Virginia Route 20 is one of the alternative routes to Charlottesville - do yourself a big favor and bail off U.S. 29 in Ruckersville if you drive down to Charlottesville any time of the year (particularly the fall). The highway north of C'Ville resembles Route 7 in Tysons Corner on a bad day. You'll want to stop at 7-11 and grab a bottle of Glen Ellen to survive that highway, thus ruining a great Virginia wine experience that awaits you.
The Route 20 Wine Route starts in Barboursville and ends in Scottsville, which is about 20 miles south of Charlottesville. A few wine destinations (some famous; others not so famous) are must-stops--including Barboursville, of course. There is a small town (more of a crossroads) named Barboursville, but this name is famous for its vineyard and winery, one of Virginia's originals (planted in 1976). If the Smithsonian operated a winery, it would probably resemble Barboursville. There is a restaurant (Palladio) on the premises as well. Rows of visitors descend on the tasting bar every weekend, no matter what season. World renowned for its Octagon red blend, Barboursville wines can be found in supermarkets all of the state (as well as the occasional Sunoco station) - this is a mass producing winery. There is something for everyone here, and the prices are right. The drawback of a place this large is the lack of space for "unwineding." On warm days, you can bring your own picnic and enjoy a bottle or three near the fascinating Barboursville Ruins. Photo ops at nearly every turn.
Driving a few miles south on Route 20, make a right turn off and follow the signs to Burnley Vineyards. Not as well-known as Barboursville (or Horton, which lies east of route 20 on the road towards yet another "ville"-- Gordonsville), Burnley is one year younger than Barboursville; first vines planted in 1977. Most likely, you will be greeted by the owners with a glass of warm mulled wine in hand. The tasting room is the polar opposite of Barboursville's slickness and the room in the back, for unwineding, is a mishmash of tables with folding chairs and old rolling office chairs. Highly unusual, and that describes the wines too. They are probably the only Virginia winery that offers a Red Zinfandel (grapes trucked in from California). A guest house if offered for those who want to wrap up the first half of the Route 20 jaunt.
As route 20 approaches Charlottesville, you can see the quaint city tucked into the foothills to the west. Continue on route 20 south and follow the signs to Jefferson Vineyards, the closest winery to Monticello. Another pioneer of the Virginia wine scene, Jefferson Vineyards is perched up on a hillside and offers a terrific Riesling (semi dry).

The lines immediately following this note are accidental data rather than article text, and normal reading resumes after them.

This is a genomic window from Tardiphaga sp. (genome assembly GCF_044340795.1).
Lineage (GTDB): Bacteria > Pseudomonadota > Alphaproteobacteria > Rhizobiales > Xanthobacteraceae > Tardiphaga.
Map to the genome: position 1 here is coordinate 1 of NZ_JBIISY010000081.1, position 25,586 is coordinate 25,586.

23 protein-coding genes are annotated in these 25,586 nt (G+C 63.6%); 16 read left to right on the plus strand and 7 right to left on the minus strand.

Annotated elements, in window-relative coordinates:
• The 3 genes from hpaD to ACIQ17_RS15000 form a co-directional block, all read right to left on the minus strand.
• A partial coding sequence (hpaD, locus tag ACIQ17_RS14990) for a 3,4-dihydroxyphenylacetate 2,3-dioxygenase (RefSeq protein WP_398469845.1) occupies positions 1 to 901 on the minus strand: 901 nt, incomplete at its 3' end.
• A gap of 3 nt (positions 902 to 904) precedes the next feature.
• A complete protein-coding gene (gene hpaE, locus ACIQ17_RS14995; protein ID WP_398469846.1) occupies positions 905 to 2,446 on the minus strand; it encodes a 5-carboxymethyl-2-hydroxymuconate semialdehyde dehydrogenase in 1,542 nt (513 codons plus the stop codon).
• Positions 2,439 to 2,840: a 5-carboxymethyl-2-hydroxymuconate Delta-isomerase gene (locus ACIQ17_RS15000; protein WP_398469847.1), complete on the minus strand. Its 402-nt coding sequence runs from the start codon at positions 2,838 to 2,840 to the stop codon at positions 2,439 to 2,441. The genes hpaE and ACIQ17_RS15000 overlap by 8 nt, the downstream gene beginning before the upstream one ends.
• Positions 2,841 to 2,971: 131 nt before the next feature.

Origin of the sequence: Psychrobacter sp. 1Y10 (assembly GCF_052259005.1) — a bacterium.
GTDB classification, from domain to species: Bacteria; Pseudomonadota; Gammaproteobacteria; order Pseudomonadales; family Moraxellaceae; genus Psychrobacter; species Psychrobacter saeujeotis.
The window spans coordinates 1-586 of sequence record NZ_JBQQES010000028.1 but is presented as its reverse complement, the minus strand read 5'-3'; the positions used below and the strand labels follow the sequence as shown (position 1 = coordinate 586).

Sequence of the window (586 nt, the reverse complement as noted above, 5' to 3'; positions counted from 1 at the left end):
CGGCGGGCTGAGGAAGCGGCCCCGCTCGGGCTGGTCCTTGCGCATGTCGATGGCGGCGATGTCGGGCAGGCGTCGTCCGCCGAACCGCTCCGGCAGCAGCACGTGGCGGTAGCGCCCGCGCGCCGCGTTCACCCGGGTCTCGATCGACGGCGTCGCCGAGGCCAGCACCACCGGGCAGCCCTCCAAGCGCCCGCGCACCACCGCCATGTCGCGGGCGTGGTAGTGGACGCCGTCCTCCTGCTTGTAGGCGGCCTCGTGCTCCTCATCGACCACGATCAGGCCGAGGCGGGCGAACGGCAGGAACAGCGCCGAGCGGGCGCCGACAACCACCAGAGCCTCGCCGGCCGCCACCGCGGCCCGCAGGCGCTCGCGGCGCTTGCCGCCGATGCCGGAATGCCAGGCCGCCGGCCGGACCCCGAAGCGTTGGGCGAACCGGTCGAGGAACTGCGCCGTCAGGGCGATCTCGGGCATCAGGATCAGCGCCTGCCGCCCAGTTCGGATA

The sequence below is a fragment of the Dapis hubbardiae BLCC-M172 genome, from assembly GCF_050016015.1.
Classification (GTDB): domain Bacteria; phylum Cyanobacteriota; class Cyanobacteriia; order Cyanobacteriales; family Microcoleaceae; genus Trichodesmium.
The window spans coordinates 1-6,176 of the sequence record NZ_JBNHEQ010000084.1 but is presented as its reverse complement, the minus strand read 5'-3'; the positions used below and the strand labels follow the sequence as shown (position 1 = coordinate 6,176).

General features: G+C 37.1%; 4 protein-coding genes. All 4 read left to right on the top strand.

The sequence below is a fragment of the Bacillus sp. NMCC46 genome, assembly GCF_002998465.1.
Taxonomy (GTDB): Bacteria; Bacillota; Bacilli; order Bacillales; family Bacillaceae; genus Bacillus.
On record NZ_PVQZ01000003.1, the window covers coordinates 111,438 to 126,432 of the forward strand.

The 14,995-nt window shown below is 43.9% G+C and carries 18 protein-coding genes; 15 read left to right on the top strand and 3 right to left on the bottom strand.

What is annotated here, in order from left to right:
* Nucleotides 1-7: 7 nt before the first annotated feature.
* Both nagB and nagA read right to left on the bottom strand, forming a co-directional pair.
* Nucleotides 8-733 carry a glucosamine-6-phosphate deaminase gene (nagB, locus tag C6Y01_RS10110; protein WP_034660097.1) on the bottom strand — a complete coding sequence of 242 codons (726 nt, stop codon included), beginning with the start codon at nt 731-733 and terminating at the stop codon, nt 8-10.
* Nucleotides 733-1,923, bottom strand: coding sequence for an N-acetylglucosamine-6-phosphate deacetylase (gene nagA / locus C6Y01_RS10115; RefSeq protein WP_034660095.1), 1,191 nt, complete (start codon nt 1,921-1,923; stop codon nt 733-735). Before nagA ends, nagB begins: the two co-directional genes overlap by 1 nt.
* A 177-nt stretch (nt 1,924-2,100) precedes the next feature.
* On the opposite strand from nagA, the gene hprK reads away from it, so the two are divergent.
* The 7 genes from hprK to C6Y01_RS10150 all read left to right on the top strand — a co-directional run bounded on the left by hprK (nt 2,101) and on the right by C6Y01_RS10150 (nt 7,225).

After the detour to Jefferson Vineyards (and Monticello for a glimpse of Gabriele Rausse's vineyard on TJ's estate grounds), return to route 20 southbound, and follow the signs to Sugarleaf Vineyards. The Long and Winding Road - a song appropriate for the gravel road leading to Sugarleaf (second after the road leading to Stone Mountain for "winery offroading" in Virginia). Sadly the former winemaker at Sugarleaf, Dan Neumeister, passed away a few years ago in a fatal motorcycle accident. His favorite tree on the Sugarleaf property, which also adorns the labels of their wines, greets visitors to this unique boutique location.
Continue on 20 south, and take a left turn before crossing the bridge and visit the Commonwealth's "celebrity wineries" (which exist side by side): Trump Vineyard (which opened in late 2011, on the property that used to be Kluge Estate Vineyards) and Blenheim Vineyards (owned by Dave Matthews). The experiences at these wineries fit the personalities of their owners to a tee--overdone, expensive, and elite for Trump Vineyard; Earth-friendly, unpretentious and naturally beautiful for Blenheim.
The final two wineries on the Route 20 Trail are next to each other as well: First Colony Winery and Virginia Wineworks. First Colony is one of the blogmasters' favorites in the state - every wine's a winner. The tasting room is more traditional, versus the "working winery" atmosphere of Virginia Wineworks, which is over the hill and through the woods, about half a mile from First Colony. Michael Shaps, the winemaker at Virginia Wineworks, is one of the Godfathers of Virginia wine, and the wines under his name are among the best on the east coast. The more affordable label, Virginia Wineworks, contains incredibly priced outstanding wines (including wine a box....the first Virginia winery to offer this.) According to the tasting room hostess, a picnic area is coming for the warmer months.
One trail, nine wineries, which, typical for Virginia, are completely different from each other. After Virginia Wineworks, find a place for an overnight (a tent will do at this point) and prepare for the next jaunt - the Virginia Route 6 Wine Trail......
First Colony Winery